Sapa lies in a beautiful valley near the Chinese
border. It is the north's main drawcard for tourists
looking for magnificent scenery and a diverse mix of
ethnic cultures in the countryside inhabited by
various hill tribes.
Surrounding Sapa are the Hoang Lien Mountains, which
the French nicknamed the Tonkinese Alps. These
mountains include Fansipan, which at 3143 metres is
Vietnam's highest. If you decide to go walking it's a
good idea to hire a reputable guide.
Unlike the nearby hill tribe village, the architecture
of Sapa looks distinctly European. This is because for
nearly 100 years, up until 1954, many French people
moved there from other parts of Vietnam to escape the
It's not hard to find accommodation in Sapa which
would look at home in the French Alps, such as the
Victoria Hotel, which even has a fireplace.
The H'mong and Dzao people are the largest ethnic
groups in the region. While the most eye-catching
people are Red Dao, who wear scarlet head-dresses with
woollen tassels and silver trinkets.
The most numerous are the Hmong people, who make up
over one third of the district's population. Hmong
women are the most commercially minded, selling their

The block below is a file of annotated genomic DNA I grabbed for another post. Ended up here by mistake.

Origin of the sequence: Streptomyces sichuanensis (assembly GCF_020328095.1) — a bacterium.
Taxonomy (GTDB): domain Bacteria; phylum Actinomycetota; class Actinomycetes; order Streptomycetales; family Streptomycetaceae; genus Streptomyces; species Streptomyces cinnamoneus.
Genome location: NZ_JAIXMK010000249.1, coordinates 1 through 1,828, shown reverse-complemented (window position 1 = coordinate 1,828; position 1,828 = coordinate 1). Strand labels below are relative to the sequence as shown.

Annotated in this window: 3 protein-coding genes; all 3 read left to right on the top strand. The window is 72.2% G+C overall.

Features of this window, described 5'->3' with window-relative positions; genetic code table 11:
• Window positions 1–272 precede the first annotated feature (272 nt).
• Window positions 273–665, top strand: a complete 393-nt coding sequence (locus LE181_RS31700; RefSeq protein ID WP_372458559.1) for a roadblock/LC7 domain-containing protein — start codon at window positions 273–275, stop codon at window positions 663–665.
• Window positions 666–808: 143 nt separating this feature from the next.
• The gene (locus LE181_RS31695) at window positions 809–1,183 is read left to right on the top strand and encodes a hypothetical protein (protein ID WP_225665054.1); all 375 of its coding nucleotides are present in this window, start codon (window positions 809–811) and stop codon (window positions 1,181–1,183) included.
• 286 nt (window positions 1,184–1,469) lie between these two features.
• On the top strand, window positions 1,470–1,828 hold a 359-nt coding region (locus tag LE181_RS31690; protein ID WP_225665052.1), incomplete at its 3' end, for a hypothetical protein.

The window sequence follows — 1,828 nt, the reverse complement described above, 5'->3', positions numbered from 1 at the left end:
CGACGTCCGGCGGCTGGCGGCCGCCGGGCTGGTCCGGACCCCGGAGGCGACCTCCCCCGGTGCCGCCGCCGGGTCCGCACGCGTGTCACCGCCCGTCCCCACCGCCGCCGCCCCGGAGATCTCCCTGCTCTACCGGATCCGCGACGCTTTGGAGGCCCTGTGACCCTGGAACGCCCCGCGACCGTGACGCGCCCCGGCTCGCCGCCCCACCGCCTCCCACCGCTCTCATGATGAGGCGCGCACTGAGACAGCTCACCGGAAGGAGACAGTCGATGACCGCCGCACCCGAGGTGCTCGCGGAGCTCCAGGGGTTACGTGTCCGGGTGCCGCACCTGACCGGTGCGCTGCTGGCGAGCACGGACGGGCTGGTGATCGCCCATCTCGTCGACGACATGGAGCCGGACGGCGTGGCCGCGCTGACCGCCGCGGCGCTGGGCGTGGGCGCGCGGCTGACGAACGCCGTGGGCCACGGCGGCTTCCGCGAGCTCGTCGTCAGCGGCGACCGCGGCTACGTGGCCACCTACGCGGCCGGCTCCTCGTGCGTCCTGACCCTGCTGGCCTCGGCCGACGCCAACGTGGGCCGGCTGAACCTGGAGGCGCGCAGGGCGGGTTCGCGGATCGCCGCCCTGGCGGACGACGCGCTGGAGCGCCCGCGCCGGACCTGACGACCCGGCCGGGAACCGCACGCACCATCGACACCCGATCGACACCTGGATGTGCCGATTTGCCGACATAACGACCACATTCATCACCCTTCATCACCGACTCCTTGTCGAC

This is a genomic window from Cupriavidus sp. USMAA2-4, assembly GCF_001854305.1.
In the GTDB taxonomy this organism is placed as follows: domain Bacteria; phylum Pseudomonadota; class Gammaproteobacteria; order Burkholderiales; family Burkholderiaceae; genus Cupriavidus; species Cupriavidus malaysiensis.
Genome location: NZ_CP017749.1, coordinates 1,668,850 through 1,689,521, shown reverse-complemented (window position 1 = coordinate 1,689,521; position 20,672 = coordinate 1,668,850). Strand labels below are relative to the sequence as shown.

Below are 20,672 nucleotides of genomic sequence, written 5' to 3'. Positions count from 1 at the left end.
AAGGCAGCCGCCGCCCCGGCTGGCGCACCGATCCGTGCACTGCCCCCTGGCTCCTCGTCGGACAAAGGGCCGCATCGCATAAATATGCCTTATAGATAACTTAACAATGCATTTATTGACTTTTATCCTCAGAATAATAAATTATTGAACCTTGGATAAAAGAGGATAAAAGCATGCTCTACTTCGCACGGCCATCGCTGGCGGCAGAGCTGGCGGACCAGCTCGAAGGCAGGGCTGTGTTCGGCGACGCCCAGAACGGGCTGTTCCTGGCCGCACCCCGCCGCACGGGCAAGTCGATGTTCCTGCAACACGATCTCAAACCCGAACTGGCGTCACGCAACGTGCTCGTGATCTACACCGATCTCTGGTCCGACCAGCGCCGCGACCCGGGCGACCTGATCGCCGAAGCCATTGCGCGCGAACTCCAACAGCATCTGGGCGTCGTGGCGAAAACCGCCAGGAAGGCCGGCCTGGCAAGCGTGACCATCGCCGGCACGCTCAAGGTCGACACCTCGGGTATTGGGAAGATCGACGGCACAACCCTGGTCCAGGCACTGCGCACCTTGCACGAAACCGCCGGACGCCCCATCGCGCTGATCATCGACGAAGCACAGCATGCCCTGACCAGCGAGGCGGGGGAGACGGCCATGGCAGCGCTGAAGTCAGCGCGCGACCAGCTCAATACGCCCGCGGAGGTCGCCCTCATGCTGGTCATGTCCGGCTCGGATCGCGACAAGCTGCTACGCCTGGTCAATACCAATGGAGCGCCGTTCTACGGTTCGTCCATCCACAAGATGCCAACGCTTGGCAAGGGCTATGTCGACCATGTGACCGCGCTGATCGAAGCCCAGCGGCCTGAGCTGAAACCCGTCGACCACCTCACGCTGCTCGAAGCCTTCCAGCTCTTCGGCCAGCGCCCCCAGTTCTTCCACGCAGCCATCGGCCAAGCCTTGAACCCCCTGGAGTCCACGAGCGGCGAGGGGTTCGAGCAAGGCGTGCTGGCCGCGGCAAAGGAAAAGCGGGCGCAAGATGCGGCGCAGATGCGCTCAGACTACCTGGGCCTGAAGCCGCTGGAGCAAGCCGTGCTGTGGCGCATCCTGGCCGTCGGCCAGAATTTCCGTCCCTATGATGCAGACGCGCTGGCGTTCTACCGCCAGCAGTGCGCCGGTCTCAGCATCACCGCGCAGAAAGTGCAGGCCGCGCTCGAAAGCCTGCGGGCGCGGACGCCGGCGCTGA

embroidered indigo blue waistcoats, bags, hats, and
silver jewellery to tourists.
Sapa is a great place to base yourself and shop beside
the locals who frequent the Saturday market.
If you're looking to escape the tourist buses, head a
bit further afield to Bac Ha.
Over the past few years this highland town, two and
half hours up the road, has emerged as an alternative
There are 10 Montagnard hill tribe groups who live
around Bac Ha in the highlands, and many make the trek
down from the mountains for their big shopping day.
Some hill tribe people have to walk up to 30
kilometres through the mountains to get there, with
all their goods in tow on the way back.
Thai Airways International flies to Hanoi 26 times a
week. Prices start from 34 per person